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The border between the United States and Mexico is a no-man’s land. Drugs, guns, and human beings are the cargo of choice in a multi-billion dollar illegal empire dominated by powerful cartels, murderous street gangs, and corrupt government officials. Against them stand the Special Agents of the United States Customs Service—men and women who fight to uphold the law and protect the U.S. on both sides of the border. Terry Kirkpatrick worked one of the toughest jobs in America: a U.S. Customs agent on the border between Arizona and Mexico. He’s seen it all and done more for over twenty years in a job that many officers quit before they make it six months. These are the gritty and graphic true stories of Terry and his fellow “Border Rats” as they patrol America’s modern badlands, where bullets are currency and blood is taken as payment. From the inhuman conditions people suffer under to get onto American soil, to working with blatantly crooked military leaders, to some of the most insane and unbelievable situations ever survived, readers will experience the chaos that has engulfed the U.S. border in the words of a man who has been there. 60 Miles of Border sheds an unsparing light into the life of customs agents, their dealings on the border, the effect on their daily lives—and an unsparing look at one of the most hotly debated and controversial topics in modern America.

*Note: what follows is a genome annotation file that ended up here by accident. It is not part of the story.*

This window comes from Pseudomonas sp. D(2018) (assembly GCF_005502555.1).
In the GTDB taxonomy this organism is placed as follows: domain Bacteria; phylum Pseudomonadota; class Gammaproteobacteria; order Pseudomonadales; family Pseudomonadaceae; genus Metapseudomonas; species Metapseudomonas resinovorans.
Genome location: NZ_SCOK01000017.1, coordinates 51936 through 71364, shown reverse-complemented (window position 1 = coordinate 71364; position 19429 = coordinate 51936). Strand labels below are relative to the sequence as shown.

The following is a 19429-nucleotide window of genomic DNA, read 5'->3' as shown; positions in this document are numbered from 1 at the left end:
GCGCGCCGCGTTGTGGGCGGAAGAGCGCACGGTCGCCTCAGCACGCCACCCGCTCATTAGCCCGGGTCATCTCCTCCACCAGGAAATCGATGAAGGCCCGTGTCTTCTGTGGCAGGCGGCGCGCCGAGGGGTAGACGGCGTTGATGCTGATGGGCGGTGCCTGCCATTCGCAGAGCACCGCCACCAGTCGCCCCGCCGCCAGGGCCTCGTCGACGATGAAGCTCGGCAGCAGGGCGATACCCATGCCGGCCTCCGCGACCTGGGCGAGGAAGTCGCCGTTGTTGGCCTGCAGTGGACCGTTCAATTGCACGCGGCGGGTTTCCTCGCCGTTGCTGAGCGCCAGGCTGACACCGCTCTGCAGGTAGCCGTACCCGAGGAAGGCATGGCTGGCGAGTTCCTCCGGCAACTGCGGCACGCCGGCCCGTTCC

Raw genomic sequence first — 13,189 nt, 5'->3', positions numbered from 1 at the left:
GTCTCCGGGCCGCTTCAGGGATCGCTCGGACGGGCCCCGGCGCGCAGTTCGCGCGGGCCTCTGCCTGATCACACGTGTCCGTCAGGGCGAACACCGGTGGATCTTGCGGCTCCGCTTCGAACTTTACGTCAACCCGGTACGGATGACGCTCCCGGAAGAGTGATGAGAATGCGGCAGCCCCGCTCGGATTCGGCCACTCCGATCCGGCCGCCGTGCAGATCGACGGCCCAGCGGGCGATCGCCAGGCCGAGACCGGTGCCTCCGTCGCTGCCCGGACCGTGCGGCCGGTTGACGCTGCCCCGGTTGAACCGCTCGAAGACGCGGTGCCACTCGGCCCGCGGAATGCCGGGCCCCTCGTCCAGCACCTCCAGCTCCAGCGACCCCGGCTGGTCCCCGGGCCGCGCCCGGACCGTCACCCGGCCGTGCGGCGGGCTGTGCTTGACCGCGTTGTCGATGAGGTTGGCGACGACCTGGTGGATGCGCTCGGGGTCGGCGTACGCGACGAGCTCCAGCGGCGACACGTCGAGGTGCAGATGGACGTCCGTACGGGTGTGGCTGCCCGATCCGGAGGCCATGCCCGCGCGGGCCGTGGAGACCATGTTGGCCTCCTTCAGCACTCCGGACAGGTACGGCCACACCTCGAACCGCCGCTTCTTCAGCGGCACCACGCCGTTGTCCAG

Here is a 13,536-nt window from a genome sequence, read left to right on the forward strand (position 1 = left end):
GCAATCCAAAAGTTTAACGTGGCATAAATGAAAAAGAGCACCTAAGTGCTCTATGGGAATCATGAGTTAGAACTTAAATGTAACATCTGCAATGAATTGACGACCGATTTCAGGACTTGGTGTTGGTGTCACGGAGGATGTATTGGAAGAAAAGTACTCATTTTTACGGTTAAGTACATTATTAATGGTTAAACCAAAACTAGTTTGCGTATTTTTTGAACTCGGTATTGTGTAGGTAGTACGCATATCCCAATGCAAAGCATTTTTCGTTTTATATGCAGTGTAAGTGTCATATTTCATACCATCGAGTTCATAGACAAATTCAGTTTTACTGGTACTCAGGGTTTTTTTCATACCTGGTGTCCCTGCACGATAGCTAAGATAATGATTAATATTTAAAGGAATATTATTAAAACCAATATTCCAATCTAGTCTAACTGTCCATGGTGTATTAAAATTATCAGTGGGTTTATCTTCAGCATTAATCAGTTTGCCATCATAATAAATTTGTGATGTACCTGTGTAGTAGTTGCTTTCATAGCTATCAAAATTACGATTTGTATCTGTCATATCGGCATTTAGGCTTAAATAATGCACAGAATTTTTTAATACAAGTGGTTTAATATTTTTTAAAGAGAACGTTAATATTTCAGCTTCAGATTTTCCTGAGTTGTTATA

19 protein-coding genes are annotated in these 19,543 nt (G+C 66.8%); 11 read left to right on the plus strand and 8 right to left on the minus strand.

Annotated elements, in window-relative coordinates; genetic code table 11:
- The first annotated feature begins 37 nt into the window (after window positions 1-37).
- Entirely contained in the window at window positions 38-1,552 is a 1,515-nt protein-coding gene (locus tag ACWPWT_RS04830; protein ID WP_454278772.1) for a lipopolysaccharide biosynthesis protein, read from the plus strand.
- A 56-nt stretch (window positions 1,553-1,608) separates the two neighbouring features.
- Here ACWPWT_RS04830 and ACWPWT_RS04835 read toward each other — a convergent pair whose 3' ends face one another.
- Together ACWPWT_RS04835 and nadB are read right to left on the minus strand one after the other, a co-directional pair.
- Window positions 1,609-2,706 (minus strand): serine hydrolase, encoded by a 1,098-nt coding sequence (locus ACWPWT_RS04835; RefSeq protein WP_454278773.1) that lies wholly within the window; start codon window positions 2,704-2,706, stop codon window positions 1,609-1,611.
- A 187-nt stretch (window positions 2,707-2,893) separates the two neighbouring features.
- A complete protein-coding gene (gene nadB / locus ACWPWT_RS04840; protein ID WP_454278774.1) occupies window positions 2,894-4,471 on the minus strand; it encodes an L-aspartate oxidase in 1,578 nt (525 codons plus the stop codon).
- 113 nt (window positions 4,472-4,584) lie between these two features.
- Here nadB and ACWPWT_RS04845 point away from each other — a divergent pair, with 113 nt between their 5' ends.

Border Insecurity

Why Big Money, Fences, and Drones Aren't Making Us Safer

Author: Sylvia Longmire

Publisher: St. Martin's Press

ISBN: 1137443731

Category: Political Science

Page: 256

View: 5392

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When confronted with the challenges of border security and illegal immigration, government officials are fond of saying that our borders have never been as safe and secure as they are now. But ranchers in the borderlands of Arizona and Texas fear for their lands, their cattle, their homes, and sometimes their lives due to the human and drug smuggling traffic that regularly crosses their property. Who is right? What does a secure border actually look like? More importantly, is a secure border a realistic goal for the United States? Border Insecurity examines all the aspects of the challenge—and thriving industry—of trying to keep terrorists, drug smugglers, and illegal immigrants from entering the United States across our land borders. It looks at on-the-ground issues and controversies like the border fence, the usefulness of technology, shifts in the connection between illegal immigration and drug smuggling, and the potential for terrorists and drug cartels to work together. Border Insecurity also delves into how the border debate itself is part of why the government has failed to improve information sharing and why this is necessary to establish a clear and comprehensive border security strategy.